Starbucks mermaid sticks to her guns | Firearms Lawyer
By MARK KNAPP
Federal Way Mirror The Firearms Lawyer
June 10, 2011 · Updated 1:11 PM
About a year ago, the Brady Campaign warned that “gun rights” activists were converging on Washington, D.C., seething with threats of right-wing violence.
Of course, the Brady Campaign rejected the “bumper sticker logic” of the gun lobby. The gun control group called for a new reality-based discussion of guns and violence.
Someone at the Brady Center wrote a book titled “Lethal Logic: Exploding the Myths that Paralyze American Gun Policy.” The author dissected the superficial appeal of bumper sticker logic (e.g., when guns are outlawed, only outlaws will have guns).
While I don’t normally display bumper stickers, I am convinced that the stickers provide profound sociological data. Which brings us to the question posed in today’s column: What does it mean that the Starbucks lady is now on a bumper sticker carrying a handgun?
In California a few years ago, some folks were offended by fellow coffee drinkers in Starbucks (and other spots) with pistols and revolvers visibly hanging from their hips. Organizations like the Brady Center, which wants to take guns away from the rest of us, demanded that armed customers be prohibited from such publicly “lethal” expressions of free speech.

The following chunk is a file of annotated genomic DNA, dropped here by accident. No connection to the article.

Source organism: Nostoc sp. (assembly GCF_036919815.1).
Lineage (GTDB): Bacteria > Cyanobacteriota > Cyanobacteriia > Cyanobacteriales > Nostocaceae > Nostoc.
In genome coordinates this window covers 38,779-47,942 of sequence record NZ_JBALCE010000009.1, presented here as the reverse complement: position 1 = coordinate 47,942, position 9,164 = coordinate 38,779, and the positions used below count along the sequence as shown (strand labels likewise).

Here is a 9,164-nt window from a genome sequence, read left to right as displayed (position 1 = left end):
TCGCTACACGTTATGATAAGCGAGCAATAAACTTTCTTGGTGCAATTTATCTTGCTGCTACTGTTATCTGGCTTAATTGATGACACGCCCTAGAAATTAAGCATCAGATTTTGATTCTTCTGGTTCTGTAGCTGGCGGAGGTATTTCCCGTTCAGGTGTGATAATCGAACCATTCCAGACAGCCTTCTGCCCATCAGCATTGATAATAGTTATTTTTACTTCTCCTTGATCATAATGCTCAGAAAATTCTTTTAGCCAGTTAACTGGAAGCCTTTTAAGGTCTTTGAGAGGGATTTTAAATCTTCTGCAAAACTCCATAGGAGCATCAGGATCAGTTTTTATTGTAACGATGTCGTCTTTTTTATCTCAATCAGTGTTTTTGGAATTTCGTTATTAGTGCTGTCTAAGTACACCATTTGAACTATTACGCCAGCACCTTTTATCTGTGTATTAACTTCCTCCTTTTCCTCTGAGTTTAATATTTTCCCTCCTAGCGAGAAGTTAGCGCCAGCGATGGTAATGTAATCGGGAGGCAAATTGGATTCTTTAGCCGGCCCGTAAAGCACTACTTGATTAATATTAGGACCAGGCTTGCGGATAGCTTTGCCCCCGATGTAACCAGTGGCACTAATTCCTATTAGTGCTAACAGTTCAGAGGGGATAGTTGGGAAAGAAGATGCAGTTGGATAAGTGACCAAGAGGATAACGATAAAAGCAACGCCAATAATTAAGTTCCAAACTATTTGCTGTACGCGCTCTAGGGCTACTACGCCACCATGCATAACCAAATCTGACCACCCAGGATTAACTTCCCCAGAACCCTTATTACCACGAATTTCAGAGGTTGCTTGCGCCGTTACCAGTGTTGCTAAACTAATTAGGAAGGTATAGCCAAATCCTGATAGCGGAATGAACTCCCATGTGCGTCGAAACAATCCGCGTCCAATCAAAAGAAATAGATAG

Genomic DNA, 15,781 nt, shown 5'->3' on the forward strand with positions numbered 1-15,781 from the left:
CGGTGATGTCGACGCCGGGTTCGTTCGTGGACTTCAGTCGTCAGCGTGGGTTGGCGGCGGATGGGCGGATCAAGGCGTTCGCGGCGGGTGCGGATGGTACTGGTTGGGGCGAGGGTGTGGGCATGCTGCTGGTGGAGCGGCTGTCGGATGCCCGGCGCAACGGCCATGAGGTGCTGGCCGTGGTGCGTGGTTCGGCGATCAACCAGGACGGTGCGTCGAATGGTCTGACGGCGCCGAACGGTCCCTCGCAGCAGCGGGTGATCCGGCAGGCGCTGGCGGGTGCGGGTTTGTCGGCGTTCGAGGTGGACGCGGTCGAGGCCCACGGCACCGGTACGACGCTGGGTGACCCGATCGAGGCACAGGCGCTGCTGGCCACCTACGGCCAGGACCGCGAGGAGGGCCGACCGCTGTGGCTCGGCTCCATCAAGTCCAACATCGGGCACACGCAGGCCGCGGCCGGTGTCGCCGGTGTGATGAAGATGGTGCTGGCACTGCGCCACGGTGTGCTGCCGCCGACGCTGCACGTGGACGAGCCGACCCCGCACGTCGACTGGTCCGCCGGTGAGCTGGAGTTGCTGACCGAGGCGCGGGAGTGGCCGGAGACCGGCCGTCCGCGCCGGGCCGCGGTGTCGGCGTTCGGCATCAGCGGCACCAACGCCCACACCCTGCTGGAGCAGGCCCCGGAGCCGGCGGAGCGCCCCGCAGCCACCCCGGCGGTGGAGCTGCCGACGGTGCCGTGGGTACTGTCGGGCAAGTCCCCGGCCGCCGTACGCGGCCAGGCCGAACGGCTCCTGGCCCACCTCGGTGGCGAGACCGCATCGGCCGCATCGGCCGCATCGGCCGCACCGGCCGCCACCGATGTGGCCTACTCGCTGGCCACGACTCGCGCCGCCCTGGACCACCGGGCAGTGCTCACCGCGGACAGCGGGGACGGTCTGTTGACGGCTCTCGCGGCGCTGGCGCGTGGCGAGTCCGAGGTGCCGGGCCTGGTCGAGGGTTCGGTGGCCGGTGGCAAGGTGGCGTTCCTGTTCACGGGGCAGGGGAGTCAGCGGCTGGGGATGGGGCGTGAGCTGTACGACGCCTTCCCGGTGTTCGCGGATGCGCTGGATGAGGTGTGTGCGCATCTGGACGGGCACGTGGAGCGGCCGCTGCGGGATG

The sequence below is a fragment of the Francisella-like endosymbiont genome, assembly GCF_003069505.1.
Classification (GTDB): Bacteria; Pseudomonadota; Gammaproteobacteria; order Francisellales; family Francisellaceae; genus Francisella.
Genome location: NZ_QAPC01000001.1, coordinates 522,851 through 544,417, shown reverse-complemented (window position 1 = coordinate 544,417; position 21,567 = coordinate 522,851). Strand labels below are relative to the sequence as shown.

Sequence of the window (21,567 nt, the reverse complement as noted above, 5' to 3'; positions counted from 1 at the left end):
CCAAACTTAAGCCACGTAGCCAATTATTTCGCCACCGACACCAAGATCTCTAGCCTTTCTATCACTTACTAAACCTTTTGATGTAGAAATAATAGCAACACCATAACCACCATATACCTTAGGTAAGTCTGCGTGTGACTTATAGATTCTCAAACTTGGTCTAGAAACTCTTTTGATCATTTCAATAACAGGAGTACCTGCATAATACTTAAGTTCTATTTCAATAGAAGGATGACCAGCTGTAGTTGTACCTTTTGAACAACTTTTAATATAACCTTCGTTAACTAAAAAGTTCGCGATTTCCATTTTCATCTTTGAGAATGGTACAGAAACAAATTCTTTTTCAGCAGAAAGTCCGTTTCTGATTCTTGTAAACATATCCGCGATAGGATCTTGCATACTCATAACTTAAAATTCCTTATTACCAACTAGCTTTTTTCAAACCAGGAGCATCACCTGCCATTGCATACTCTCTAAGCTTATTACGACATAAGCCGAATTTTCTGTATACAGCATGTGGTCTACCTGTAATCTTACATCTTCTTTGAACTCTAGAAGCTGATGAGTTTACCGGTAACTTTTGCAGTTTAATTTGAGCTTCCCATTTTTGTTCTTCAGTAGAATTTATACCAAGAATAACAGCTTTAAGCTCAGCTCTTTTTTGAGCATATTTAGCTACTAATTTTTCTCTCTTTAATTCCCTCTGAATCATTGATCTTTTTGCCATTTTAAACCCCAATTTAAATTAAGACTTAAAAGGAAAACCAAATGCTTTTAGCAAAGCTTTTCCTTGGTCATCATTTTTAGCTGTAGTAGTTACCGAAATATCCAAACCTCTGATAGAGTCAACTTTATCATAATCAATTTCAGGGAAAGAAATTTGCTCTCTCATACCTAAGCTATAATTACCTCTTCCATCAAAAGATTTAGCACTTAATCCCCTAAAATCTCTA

Some retailers reacted by announcing a “no guns” policy. Starbucks, on the other hand, allowed guns in its stores. The anti-gun groups held demonstrations around the U.S. to try and coerce Starbucks into changing its policy. The demonstrations spread to Seattle and resulted in swarms of reporters, demonstrators and armed caffeine addicts intermingling in an exchange of viewpoint that could have become lethal to Starbucks’ profit and loss statement.
Did the Brady Campaign encourage the bumper stickers in order to shame the coffee chain? Or did the open-carry crowd adopt the image as a means of trumpeting their victory over the progressing forces of tyranny?
There has always been a certain mystery surrounding the Starbucks lady with the star above her head. Her mermaid-like mien is normally encompassed by porpoise tails. Thus, the image of her brandishing a gun could be a shout of indignation against environmentalism — or even a new breed of environmental radicalism?
Maybe she is just a symbol of Seattle rising amid the splendors of an Emerald Sea. The Starbucks logo certainly offers something for everyone.
The next time you visit a Starbucks, thank your favorite barista for keeping us caffeinated and for protecting our First and Second Amendment rights. And give the Starbucks lady the respect she deserves for sticking to her guns!
Contact Federal Way Mirror The Firearms Lawyer Mark Knapp at email@example.com.